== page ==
Macarons piled pretty and high.
The second tip I have gathered for you is to sift the icing sugar and the almond meal. Even the store bought almond meal with have some larger pieces in it and for the smoothest shells on your macarons. This will also make the batter lighter, ensuring you have a better chance of your cookies getting as nice foot on them.
Chocolate Cheesecake Macarons Cassie Cakes
That wooden spoon looks so pretty, with a bow in it's hair. Where you off to, Spoon?
Tip 3 might be the most ambiguous and also the most important of the tips. Do not over or under mix the batter. An under-mixed batter will crack and be lumpy. An over-mixed batter will spread when baked and not rise. The tricky thing though is that there is no exact number of turns of the spatula that I can tell you. The batter should have a "lava like" consistency. It should move slowly off your spatula when lifted. Turn the batter gently but firmly with spatula until the almond meal is thoroughly mixed, no more turns. If the batter becomes runny, you've gone too far!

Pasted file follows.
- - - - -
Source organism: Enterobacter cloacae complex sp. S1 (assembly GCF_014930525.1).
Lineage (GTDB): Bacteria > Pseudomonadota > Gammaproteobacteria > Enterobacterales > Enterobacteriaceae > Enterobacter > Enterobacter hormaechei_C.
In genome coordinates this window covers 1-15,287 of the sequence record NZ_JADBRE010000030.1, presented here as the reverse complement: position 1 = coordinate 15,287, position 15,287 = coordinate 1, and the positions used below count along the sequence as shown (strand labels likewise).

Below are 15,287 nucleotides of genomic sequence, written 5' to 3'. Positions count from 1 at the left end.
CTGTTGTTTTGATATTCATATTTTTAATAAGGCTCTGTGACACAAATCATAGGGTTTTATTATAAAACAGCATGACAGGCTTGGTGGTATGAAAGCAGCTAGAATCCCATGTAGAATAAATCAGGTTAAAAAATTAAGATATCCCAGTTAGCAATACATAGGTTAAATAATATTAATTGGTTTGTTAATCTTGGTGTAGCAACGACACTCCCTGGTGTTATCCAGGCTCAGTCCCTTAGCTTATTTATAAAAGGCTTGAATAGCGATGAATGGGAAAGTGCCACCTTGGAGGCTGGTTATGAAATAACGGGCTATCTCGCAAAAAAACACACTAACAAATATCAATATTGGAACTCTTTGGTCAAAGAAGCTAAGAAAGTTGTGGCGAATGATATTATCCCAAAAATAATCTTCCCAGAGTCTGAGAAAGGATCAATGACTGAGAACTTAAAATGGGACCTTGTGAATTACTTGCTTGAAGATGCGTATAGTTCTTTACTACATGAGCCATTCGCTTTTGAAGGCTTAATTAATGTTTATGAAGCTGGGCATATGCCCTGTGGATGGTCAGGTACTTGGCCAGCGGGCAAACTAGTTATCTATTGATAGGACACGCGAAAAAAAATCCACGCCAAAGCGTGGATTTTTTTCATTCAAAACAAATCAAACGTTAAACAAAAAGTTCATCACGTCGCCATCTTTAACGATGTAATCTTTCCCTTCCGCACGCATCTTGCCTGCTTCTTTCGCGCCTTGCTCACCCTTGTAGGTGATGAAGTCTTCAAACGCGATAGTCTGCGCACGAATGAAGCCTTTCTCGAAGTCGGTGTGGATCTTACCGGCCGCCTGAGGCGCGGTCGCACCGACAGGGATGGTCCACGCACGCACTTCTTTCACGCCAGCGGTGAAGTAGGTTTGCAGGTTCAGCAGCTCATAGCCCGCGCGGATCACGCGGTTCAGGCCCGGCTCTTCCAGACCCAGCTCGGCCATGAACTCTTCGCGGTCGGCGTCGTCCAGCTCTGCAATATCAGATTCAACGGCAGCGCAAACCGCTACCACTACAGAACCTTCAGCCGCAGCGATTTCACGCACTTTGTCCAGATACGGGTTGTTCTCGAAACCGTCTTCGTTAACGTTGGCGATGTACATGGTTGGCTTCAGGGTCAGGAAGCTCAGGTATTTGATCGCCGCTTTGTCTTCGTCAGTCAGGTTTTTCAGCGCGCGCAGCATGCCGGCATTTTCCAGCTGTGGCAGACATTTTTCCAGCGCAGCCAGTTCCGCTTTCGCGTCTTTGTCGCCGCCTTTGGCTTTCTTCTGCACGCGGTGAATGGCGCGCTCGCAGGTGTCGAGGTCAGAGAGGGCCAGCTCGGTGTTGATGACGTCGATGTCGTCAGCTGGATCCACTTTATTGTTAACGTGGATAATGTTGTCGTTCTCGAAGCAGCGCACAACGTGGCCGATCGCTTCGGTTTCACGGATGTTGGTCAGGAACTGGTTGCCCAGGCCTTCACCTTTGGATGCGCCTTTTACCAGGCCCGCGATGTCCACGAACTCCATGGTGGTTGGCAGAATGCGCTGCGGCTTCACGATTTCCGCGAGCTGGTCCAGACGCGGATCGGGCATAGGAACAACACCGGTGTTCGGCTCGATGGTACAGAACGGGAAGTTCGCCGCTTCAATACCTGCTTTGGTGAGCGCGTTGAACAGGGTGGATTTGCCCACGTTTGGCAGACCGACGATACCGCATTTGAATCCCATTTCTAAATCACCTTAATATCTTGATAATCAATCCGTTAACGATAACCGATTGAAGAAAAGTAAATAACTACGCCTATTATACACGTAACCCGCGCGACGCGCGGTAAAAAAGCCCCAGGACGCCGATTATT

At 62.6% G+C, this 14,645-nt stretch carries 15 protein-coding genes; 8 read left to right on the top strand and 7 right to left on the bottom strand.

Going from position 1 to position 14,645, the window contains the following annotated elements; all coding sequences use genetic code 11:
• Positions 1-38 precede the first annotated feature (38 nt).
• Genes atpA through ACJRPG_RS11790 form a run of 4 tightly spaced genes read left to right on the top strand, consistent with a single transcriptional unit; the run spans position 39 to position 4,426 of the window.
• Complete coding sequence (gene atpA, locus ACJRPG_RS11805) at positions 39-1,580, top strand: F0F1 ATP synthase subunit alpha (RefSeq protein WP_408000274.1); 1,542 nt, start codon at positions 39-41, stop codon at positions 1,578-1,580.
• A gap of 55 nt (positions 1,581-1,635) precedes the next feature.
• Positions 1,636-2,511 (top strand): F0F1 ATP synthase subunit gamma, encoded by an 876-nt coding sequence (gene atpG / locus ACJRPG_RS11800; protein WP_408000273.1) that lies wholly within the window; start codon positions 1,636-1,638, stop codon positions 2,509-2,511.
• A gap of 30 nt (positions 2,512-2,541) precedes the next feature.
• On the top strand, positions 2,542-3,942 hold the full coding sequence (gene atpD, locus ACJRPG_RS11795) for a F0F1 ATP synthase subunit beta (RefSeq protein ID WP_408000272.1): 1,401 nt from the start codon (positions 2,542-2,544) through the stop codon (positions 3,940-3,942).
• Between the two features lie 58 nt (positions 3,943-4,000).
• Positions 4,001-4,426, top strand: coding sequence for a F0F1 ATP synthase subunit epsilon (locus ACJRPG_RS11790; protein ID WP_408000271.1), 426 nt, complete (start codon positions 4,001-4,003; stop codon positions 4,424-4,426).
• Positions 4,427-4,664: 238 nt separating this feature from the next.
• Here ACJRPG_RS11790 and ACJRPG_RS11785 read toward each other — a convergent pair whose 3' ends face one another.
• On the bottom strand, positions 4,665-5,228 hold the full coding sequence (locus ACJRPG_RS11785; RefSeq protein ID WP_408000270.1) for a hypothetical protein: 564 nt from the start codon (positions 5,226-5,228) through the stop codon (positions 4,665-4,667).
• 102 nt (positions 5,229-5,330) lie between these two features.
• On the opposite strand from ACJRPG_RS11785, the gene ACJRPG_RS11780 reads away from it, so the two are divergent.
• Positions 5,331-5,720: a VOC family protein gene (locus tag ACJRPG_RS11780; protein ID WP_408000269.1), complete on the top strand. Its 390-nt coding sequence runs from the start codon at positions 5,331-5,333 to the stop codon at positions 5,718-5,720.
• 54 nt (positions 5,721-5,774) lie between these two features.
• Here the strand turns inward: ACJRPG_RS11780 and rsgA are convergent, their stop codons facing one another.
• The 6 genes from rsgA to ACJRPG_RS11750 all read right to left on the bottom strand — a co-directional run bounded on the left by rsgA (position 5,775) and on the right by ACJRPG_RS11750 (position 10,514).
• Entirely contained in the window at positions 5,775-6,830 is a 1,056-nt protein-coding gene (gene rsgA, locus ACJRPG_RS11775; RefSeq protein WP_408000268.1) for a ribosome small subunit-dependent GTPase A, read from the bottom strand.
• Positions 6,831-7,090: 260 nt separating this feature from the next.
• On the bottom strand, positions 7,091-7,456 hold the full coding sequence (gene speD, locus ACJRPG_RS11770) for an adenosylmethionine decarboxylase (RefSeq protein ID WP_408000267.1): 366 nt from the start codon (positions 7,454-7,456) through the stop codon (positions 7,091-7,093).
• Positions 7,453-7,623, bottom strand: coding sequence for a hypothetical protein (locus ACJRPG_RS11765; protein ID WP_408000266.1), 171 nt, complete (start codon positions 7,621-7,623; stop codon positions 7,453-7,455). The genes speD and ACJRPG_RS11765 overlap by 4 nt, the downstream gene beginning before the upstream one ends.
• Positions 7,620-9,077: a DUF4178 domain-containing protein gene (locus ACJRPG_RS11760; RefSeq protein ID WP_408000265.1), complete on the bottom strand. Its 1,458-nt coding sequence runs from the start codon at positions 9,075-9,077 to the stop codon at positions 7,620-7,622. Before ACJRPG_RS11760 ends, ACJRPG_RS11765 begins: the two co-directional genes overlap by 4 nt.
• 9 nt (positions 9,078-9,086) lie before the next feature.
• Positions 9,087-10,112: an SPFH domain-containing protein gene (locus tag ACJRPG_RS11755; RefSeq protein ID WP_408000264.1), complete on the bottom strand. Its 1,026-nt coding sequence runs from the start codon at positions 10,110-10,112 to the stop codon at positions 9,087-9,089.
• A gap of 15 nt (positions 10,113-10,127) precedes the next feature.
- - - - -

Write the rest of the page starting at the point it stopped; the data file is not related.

Chocolate Cheesecake Macarons Cassie Cakes
Yum.
 Once you pipe your macarons on to the prepared tray - I used these stencils to ensure they were all the same size - make sure that you bang the tray, very firmly, on the kitchen bench 3 times. Obviously don't hit the tray down so hard that the batter comes flying off but you want to make sure that any air bubbles in the macarons move to the surface so the tops of the shells are smooth.
Chocolate Cheesecake Macarons Cassie Cakes
These macarons are carrying a wounded fellow solider back to the safety of the pile.
Finally, after they have been piped and banged (hmm) it is time for the final tip I have for you. Let the piped uncooked shells sit  on the bench to dry for 30 minutes. The macarons will develop a skin which will prevent the from spreading, which means the only way is up! Baby! For you and me now! And for the macarons.

Chocolate Cheesecake Macarons Cassie Cakes
Little do they know Mr Cakes is coming and safety in numbers will not protect you.
So that's it. That's all I have to tell you. Now it's a matter of getting in that kitchen and baking them frilly little biscuits like a freaking baking warrior! Get in there and bake, you glorious muthalicker!

Chocolate Cheesecake Macarons Cassie Cakes
YAY!

Chocolate Cheesecake Macarons
Use this template  to ensure your macarons are even and consistently sized. Lie the template under baking paper and pipe the batter on. Make sure the template is removed before baking.